Unfortunately, the last person who will "get it" is the one with the massive personality DISORDER.  He is incapable of comprehending that it is HIM that has caused all this.  It is his pathologic nature to blame everyone else.  Not just political gamesmanship but a true disorder personality.  And the Dem party will do the opposite - blame him the messenger and guard the liberalism message with their own flesh, blood, and everyone's else's tax money.

1) I would be surprised if we don't get unilateral amnesty - unless (and quite possible) the Cans are stupid enough to make an appeasement deal with him on immigration reform that basically grants amnesty anyway.

2) The Dems are already all over the map blaming the "messenger" Obama but not the message as we knew would happen. 

3) It will be all Hillary now.  Did anyone see the breakdown of babe votes for Democrats/Repubs vs guy votes by party.

    There will be a war on babes onslaught.  Repubs will have to have a good female candidate IMHO.  Minority ones too. They are making some headway it seems.

3589  Politics, Religion, Science, Culture and Humanities / Politics & Religion / Re: Corruption, and Treason on: November 04, 2014, 07:48:43 PM
I would like to know how he "could help you in other ways".

"I know how this works".

So how does it work at the IRS.  This guy should be water boarded till he explains.
3590  Politics, Religion, Science, Culture and Humanities / Politics & Religion / Re: The war on the rule of law on: November 02, 2014, 11:16:57 AM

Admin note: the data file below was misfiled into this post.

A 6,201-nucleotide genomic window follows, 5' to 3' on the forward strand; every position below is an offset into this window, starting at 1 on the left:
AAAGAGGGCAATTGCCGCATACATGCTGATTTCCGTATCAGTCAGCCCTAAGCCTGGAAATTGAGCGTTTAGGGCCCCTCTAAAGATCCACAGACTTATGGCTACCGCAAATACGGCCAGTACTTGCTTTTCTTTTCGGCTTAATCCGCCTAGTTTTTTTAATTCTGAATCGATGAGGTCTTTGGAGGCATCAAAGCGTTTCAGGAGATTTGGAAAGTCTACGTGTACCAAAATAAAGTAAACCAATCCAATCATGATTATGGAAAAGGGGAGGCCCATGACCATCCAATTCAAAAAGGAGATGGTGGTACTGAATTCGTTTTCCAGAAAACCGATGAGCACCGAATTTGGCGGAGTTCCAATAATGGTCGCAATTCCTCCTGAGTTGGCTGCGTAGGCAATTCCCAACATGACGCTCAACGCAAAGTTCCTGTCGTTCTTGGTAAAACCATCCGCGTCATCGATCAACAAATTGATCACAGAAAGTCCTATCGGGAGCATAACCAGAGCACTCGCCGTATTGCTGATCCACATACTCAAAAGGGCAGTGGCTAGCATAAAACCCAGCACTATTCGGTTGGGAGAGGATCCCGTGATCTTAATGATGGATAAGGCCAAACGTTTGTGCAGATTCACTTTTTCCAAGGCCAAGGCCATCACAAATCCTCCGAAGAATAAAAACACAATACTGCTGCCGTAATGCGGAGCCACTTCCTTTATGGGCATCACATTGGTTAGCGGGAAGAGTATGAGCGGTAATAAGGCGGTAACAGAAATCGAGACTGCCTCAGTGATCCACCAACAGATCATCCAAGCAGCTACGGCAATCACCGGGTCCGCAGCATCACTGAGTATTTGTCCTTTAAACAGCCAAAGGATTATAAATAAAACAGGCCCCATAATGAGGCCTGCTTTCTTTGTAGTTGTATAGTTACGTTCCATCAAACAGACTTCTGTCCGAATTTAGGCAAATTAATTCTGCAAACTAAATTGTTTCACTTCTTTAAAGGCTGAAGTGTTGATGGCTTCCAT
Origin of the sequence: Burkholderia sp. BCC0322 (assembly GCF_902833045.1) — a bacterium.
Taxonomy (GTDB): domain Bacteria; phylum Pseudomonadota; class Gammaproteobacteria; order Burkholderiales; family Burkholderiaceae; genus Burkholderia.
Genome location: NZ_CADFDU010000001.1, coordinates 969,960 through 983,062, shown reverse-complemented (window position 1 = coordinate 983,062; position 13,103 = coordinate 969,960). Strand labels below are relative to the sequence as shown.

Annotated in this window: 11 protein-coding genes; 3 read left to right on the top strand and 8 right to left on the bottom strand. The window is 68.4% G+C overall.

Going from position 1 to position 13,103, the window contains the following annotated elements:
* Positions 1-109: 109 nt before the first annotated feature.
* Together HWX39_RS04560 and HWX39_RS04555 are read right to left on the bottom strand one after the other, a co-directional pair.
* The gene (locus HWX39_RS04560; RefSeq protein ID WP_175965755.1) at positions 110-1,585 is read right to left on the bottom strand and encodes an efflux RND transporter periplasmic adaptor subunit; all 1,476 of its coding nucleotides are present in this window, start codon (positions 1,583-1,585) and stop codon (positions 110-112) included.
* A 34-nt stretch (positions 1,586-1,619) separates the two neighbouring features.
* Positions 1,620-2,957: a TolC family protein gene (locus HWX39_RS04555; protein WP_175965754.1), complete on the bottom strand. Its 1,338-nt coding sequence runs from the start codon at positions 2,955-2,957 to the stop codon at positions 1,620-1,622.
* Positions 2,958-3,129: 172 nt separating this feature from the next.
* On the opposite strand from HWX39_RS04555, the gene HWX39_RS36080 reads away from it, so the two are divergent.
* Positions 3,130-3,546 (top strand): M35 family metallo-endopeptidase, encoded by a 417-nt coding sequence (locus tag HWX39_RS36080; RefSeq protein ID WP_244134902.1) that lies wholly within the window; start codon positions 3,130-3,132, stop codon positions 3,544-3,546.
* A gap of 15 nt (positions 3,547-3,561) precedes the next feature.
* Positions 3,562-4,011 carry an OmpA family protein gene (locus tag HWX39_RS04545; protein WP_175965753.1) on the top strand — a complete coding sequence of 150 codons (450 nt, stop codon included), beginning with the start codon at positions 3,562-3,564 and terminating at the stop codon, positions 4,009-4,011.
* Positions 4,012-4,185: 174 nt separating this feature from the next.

Could a motivated Justice Department go after DNC operative encouragement of illegal voter fraud be possible.  Of course not one under Obama, but what about one under a Republican President?   IS this even possible amid reports on Drudge that Boehner can't even get a law firm to bring the case against Obama because of Democrat retribution against any lawyer who does this?:

Wasserman-Schultz, DNC hire army of lawyers to challenge election results
November 2, 2014  8:21 AM MST   Wasserman-Schultz is already preparing to do battle with GOP winners on Election Day.

The Democratic National Committee (DNC), led by its hard hitting and verbose chairwoman, Debbie Wasserman-Schultz, has hundreds of attorneys on retainer in order to fight the results of Tuesday's elections if things don't go their way, according a number of news stories on Sunday.

Voter identification laws appear to be the primary point of contention, with Republicans supporting the law and the Democrats opposing them. The DNC continues to use its "get out the vote" tactics while making allegations that the GOP is trying to "disenfranchise" minority voters, some of whom were proven to have been bused in from other districts or even states.

"These verbal tactics are beginning to become shopworn and bring to mind the words attributed to the father of Communism, Karl Marx: 'Accuse other of what you do.' If anything, it's the Republican National Committee officials who should hire a million lawyers and private detectives to launch investigations into alleged voting irregularities," said former police detective and corporate fraud investigator.